The year everything went wrong

Letter from Paul Martz

Government – August 1994 – Colorado Central Magazine

Just a short note to tell you that I enjoyed and agreed with Martha’s editorial in the July Colorado Central. My personal vote for the year things started going bad is 1965 too, and I’ll tell you why. It was the first time that I remember when a passerby who stopped to help was sued by the “victim” of an auto wreck. The driver responsible for the accident didn’t have insurance, but the innocent bystander did: Sue the passerby.

So why are 1965 and the innocent bystander important? Well, people just said to themselves, “To hell with it. I ain’t getting sued.” Case in point, early in 1970 I was working in western Nevada and while headed home from a project site in the Pilot Mountains, I saw a huge cloud of dust rise up from the highway I was driving toward.

When I got to the wreck. it was a GI going home on leave who’d fallen asleep at the wheel, gone into the barrow ditch, rolled, been ejected, and was drowning in a pool of his own blood from a head injury. The car, a ’56 Mere, was sitting upright just idling away, with minor roof damage. Anyway, there were seven people standing around watching this guy blow bubbles in his own blood, afraid to touch him.

I put a jacket under his head to raise it out of the puddle and took off for Mina to call the cops. Two of those people took down my license number so the kid could sue me later if I was responsible for his injuries. I know this because the local highway patrolman told me later that night when he stopped by to tell me the guy was going to be OK.

On another topic within the editorial, I got to counting up the number of agencies that have armed men on our streets right here in river village, and I realized we already live in a police state. Check out this list. State of Colorado: CBI, Fish and Game, State Patrol, County Sheriffs, Local Police, Metro Transit Cops, the dreaded River Cops. Federal: FBI, BATF, Bureau of Land Management, Forest Service, National Park Service, DEA, Treasury Service, U.S. Marshals, National Wildlife Service.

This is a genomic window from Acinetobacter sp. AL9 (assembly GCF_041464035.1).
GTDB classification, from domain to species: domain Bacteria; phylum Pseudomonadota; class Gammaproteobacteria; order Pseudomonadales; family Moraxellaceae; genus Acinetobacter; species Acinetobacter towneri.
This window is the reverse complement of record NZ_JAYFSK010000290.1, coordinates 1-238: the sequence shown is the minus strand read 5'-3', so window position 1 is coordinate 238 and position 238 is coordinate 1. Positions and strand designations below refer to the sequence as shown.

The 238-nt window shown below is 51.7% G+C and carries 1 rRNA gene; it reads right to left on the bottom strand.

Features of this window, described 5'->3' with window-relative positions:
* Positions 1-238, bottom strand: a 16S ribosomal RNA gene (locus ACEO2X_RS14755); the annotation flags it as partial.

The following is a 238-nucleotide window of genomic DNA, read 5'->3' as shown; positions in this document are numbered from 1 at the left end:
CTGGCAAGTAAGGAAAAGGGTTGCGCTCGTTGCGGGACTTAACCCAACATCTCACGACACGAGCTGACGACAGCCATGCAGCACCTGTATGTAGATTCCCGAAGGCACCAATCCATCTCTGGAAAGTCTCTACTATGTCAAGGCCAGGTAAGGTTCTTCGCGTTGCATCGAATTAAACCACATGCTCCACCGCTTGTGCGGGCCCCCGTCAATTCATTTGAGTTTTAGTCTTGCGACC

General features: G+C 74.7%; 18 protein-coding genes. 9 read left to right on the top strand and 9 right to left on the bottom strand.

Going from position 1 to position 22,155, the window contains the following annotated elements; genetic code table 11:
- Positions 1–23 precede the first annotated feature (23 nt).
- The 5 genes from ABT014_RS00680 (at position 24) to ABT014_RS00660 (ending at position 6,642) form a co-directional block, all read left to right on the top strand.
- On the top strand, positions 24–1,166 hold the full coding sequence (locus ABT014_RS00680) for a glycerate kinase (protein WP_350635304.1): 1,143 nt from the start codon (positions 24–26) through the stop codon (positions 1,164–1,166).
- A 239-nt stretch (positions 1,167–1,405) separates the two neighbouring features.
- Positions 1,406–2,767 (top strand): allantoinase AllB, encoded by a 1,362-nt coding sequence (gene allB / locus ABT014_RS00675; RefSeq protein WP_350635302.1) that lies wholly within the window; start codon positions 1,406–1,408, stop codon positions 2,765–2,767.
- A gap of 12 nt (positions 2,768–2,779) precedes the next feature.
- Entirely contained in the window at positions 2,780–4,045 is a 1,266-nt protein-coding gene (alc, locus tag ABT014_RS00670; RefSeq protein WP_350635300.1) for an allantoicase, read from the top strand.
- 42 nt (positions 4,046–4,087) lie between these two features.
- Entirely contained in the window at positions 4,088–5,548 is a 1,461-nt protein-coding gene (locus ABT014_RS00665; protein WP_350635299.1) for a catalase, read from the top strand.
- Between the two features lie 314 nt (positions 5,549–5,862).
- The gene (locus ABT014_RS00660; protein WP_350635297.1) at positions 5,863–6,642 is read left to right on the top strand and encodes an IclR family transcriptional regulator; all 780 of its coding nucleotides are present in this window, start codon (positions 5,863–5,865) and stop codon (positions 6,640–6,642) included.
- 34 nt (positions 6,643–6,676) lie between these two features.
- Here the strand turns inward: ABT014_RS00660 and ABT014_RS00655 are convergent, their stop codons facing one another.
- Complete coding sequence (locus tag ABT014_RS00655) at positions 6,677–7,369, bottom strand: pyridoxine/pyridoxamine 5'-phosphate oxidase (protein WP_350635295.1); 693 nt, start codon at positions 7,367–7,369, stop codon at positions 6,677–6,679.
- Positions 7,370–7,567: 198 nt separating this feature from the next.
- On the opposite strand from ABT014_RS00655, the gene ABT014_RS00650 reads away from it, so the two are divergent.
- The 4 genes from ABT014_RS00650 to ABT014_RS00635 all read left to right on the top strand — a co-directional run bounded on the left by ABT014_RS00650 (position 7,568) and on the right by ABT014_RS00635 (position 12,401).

Being a registered independent, I’m caught between both swords, that of Reagan the reconqueror and the liberal slippery slope. We are all of the generation that watched the Warren Court put meaning into the Constitution for a lot of average Americans. By the same token we also bear witness to legal extremes where the perp isn’t responsible because he had a terrible experience during potty training or has low self-esteem. The problem with all that sympathetic jurisprudence is that it leaves all the rest of us naked in the face of those people’s antisocial actions.

On the other hand, our recent random traffic stop reflects the real legacy of the Reagan years — cowboy bull. Anybody with money caught in this little net will get off on Constitutional grounds.

I’ve read the Virginia decision that provided the basis for drunk interdiction and it is very narrow. Under any other court, it would have been unconstitutional. Unfortunately, it reflects the “it’s OK to screw around with the Constitution because we have a ‘crisis'” mentality that always seems to me to start with the Republicans and get taken to the extreme by the Democrats.

One of the reasons that I left Australia to come home was that there are virtually no guarantees of personal freedom in their Constitution, i.e., Article 182 gives you the right to bear arms, but Article 183 gives the individual state governments the power to take your right away.

The motto of Australian police is to “uphold the Authority of the Crown” not “To Serve and Protect.” A damned big difference. Our law enforcement is better, but the pendulum that Reagan’s people started moving is now being pushed along by the Clinton administration, because they really are there to rule, not govern. You can see this in the semi-militancy of the federal bureaucrats one has to deal with to do simple exploration work on a mineral prospect. Scary, especially when you consider all those armed federal bureaucrats.

Keep up the good work,

Paul Martz

Poncha Springs